Document Type Master's Dissertation Author Wanki, Justin Ngambu URN etd-09102012-181350 Document Title Conflict resolution in post-conflict DRC, Rwanda and Sierra Leone : towards a synergy of the rights-based and interest-based approaches to conflict resolution Degree LLM Department Centre for Human Rights Supervisor
Advisor Name Title Prof F Viljoen Supervisor Keywords
Date 2012-04-11 Availability unrestricted AbstractThis mini-dissertation relates to the post-conflict period in the DRC, Rwanda and Sierra Leone, juxtaposing the rights-based and interest-based approaches to conflict management and resolution. The study is premised on the lack of significant collaboration between the two approaches, notwithstanding the already existing collaboration. The rights-based approach posits that there exist some crimes of international dimension that should not be left unprosecuted for whatever reason. The approach sees the compliance with international norms on the respect of human rights as more important than coming to a final resolution of conflict. This paradigm therefore postulates that transgressors of international norms cannot take part in peace agreements and must be held individually responsible for the atrocities they have committed. The approach considers justice as a prerequisite to peace. The interest-based approach frowns at the idea of laying blame on persons as being responsible for committing horrendous breaches and rather seeks to be neutral and not blaming any party. The approach encourages more dialogue and cooperation between the two parties which could culminate in a settled agreement. The approach gives more room to inclusiveness, participation and conflict resolution. Peace here is accepted to be a conditio sine qua non to justice and the resolution of conflict thereafter. As a result of this juxtaposition of approaches, proponents of the two approaches have been perpetually suspicious of each other’s approach. This impasse has therefore retarded collaboration in the two paradigms to a sufficient degree. This study therefore argues for a third stand, which is the synergy of the approaches to collaborate to a degree which will enhance sustainability in peace agreements to guarantee durable and long lasting peace in the DRC, Rwanda and Sierra Leone. This third stand depicts that integrating the approaches, insights and knowledge from one approach strengthen and benefit the other. Conflict resolvers will understand how rights denial have the potential of igniting conflict, and human rights actors will enhance their negotiation skills in conflict resolution especially in areas where the access to rebel occupied zones and even to political prisoners is difficult. Finally, the study has also depicted how traditional African methods and concepts like Gacaca and Ubuntu can be enhanced within the broad usage of the two paradigms and not as competitive paradigms. Gacaca is a traditional mechanism in Rwanda whose primordial aim is the settlement and reconciliation of the victim with his perpetrators. Ubuntu seeks to reiterate the connectivity existing between Africans. Conflicts will not exist if we all love one another due to our connectivity. ‘We’ is given more consideration than ‘I’. This is the understanding from the perspective of Ubuntu. Copyright © 2011, University of Pretoria. All rights reserved. The copyright in this work vests in the University of Pretoria. No part of this work may be reproduced or transmitted in any form or by any means, without the prior written permission of the University of Pretoria.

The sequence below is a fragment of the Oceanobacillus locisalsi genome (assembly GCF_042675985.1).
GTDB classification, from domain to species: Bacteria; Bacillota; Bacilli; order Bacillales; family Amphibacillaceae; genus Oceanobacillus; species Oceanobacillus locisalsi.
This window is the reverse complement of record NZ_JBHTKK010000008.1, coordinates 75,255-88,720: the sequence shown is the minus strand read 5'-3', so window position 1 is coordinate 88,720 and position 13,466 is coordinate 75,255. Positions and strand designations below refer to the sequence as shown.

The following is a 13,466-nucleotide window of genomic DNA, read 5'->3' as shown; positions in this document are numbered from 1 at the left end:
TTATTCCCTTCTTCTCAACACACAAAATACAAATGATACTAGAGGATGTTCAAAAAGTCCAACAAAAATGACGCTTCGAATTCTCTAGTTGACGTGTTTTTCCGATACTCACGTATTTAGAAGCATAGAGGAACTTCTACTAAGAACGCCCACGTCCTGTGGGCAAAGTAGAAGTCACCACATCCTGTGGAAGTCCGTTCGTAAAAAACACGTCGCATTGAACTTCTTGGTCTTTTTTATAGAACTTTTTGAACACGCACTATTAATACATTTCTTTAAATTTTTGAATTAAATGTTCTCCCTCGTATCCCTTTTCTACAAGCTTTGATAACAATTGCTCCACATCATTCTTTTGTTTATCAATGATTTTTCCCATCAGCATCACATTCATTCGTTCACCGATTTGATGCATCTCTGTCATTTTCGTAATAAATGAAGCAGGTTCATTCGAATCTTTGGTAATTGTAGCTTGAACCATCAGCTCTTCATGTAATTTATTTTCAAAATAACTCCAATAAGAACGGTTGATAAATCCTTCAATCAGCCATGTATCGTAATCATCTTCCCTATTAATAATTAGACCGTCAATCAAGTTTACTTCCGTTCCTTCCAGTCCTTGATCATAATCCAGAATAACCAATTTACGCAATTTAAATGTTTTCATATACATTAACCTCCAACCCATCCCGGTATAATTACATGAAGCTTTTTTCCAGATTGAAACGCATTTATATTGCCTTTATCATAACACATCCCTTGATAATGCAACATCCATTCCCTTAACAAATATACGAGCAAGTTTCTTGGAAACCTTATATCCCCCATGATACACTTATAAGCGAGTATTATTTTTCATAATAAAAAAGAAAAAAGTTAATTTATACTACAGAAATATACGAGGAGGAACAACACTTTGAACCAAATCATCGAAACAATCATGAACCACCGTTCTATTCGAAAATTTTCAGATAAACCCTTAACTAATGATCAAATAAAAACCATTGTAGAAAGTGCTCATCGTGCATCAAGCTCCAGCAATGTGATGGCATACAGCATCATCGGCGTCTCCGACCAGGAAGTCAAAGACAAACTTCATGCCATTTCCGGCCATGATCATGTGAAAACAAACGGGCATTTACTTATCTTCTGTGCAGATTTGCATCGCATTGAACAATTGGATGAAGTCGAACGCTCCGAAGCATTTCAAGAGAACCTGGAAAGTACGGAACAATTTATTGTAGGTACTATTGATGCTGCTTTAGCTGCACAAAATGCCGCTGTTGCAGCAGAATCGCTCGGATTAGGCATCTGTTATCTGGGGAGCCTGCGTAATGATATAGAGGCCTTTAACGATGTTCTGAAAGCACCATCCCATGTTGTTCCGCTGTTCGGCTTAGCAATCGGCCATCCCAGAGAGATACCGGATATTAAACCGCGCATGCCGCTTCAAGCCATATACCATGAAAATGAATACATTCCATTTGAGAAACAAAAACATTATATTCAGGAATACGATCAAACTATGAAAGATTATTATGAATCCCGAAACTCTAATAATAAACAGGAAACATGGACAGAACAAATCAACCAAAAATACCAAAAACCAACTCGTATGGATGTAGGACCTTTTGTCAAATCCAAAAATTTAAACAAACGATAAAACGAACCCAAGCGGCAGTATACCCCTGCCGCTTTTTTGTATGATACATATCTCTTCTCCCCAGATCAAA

Please cite as follows:
Wanki, JN 2011, Conflict resolution in post-conflict DRC, Rwanda and Sierra Leone : towards a synergy of the rights-based and interest-based approaches to conflict resolution, LLM dissertation, University of Pretoria, Pretoria, viewed yymmdd < http://upetd.up.ac.za/thesis/available/etd-09102012-181350/ >
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